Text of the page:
Mezinárodní vědecká konference České sekce INSEA Výtvarná výchova v interakcích / Art Eduacation in Interactions
Susan M Coles
Manifest InSEA | The InSEA Manifesto
In 2017, as a European Councillor, Susan M Coles took on the important task of initiating an international art education manifesto. The presented video brings out some of the main points of the Manifesto, whose mission is to promote the idea of education through art, to which everyone should have access, regardless of age, nationality or background as the Manifesto emphasises among others.
prof. Arkadiusz Marcinkowski
Wpływ AI na współczesną architekturę wnętrz i edukację | The Impact of Artificial Intelligence on Contemporary Interior Design and Education
prof. Andreas Guskos
Fractals. Unvisible Landscapes. 2019–2022.
Fractals exist in the domain of mathematics in many dimensions and they have very complex structures, which are created with the use simple mathematical rules. Observing the examples of fractals and other mathematical formulas in nature, such as e.g. cellular automata, one could get the impression that these abstract rules and structures from the word of mathematics are directly connected with the material reality. Owing to the means of artistic expression and the development of science and technology the range of the universe that we can experience sensually is constantly expanding. In the Fractals. Unvisible landscapes project, fractal spaces found using mutations of various mathematical formulas, logical operations between them and navigation in the generated space are visualized and made available in the form of films, digital prints and 3D prints. During the work on the project an idea emerged that nature is a part of mathematics and by navigating in its space we are discovering unknown territories, analogically as once sailors were discovering new lands by sailing across oceans. The idea expanded my previous concept concerning the layers of life manifestation: Genes, Memes and Technology. The presentations of the cycle are accompanied by the three quotes placed below, which I have found to be close to the context of this project:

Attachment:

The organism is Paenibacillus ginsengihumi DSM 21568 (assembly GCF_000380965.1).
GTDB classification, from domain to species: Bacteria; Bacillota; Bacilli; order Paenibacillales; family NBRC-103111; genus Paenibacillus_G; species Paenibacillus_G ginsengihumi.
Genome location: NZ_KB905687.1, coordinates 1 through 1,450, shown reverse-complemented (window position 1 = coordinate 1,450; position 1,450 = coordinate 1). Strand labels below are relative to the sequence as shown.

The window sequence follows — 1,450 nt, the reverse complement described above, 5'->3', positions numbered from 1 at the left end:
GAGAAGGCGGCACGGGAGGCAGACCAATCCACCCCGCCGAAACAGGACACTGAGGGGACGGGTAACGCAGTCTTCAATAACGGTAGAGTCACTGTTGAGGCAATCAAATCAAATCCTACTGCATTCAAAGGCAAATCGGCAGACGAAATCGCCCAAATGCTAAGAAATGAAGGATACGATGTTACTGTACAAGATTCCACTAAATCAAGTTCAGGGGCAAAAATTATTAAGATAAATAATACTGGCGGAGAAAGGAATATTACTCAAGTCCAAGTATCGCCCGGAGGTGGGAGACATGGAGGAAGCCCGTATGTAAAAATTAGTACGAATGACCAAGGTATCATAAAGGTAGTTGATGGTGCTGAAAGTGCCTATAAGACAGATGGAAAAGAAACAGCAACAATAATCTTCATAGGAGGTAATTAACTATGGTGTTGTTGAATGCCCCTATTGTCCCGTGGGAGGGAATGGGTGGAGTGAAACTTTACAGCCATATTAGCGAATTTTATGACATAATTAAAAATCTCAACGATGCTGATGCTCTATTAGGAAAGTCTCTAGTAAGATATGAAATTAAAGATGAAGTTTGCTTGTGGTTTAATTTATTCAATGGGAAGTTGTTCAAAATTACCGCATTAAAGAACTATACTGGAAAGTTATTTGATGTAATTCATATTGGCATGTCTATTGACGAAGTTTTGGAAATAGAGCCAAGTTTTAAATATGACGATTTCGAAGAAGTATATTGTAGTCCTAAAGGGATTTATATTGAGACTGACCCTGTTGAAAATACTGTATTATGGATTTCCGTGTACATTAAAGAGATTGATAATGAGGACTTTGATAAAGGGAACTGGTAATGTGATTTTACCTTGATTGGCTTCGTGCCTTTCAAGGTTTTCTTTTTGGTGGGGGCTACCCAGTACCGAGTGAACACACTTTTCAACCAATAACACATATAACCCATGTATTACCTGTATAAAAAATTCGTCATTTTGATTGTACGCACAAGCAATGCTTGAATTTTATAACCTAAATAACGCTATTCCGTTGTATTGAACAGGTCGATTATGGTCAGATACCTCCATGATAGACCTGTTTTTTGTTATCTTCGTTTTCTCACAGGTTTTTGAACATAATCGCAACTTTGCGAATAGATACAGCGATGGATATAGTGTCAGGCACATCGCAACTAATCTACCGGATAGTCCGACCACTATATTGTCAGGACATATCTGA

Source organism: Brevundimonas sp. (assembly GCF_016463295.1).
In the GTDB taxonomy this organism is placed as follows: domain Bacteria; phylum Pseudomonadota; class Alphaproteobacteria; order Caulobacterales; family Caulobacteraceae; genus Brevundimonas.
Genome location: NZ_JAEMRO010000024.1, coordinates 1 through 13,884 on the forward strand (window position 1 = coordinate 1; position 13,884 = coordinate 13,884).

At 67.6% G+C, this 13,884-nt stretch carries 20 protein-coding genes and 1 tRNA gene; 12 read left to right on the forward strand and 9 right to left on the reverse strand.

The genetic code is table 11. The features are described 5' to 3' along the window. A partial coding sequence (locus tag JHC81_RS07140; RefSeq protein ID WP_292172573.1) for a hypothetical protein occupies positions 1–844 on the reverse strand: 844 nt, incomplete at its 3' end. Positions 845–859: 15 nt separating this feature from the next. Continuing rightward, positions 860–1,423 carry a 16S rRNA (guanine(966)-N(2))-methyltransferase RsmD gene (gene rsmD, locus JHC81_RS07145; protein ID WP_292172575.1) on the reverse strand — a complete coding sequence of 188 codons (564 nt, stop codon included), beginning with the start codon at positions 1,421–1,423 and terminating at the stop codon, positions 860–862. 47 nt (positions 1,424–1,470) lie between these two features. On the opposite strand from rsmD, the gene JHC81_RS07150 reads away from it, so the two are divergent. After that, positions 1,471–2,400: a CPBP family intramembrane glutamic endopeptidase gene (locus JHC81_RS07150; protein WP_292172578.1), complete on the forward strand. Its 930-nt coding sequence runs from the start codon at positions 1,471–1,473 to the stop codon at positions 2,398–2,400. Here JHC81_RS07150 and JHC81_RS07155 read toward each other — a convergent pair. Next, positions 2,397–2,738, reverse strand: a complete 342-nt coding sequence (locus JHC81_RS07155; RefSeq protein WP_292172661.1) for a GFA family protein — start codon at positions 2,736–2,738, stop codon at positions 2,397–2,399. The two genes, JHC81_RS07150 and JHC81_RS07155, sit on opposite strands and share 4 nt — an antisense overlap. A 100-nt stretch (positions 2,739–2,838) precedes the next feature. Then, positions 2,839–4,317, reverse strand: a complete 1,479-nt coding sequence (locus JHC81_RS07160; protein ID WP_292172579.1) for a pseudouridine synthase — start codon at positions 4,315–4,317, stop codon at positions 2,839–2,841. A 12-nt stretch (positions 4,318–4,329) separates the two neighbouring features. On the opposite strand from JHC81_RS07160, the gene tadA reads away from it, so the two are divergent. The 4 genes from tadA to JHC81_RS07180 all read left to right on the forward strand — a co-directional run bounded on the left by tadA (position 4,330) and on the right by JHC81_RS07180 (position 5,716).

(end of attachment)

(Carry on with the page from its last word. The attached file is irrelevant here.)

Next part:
“Eternal beauty, not growing and decaying, or waxing and waning; not beautiful in part and ugly in part, not beautiful at one time and ugly at another, nor beautiful in this relation and ugly in that, nor beautiful here and ugly there, nor beautiful to some and ugly to another; nor this beauty will appear like the beauty of a face or hands or anything corporeal, or like a thought or knowledge, or existing in any other being, be it a living thing or earth or the sky or anything else whatever, but a beauty itself constant and eternal” Plato, “The Symposium”
“The mathematical forms of Plato‘s world clearly do not have the same kind of existence as do ordinary physical objects such as tables and chairs. They do not have spatial locations; nor do they exist in time. Objective mathematical notions must be thought as timeless entities and are not to be regarded as being conjured into existence at the moment that they are first humanly perceived.” Roger Penrose, “The Road to Reality. A complete Guide to the Laws of the Universe.”
“Cyberspace is liquid. Liquid cyberspace, liquid architecture, liquid cities. Liquid architecture is more than kinetic architecture, robotic architecture, an architecture of fixed parts and variable links. Liquid architecture is an architecture that breathes, pulses (…) Liquid architecture makes liquid cities, cities that change at the shift of one value, where visitors with different backgrounds see different landmarks, where neighborhoods vary with ideas held in common, and evolve as the ideas mature or dissolve.” Marcos Novak, “Liquid architectures in cyberspace.”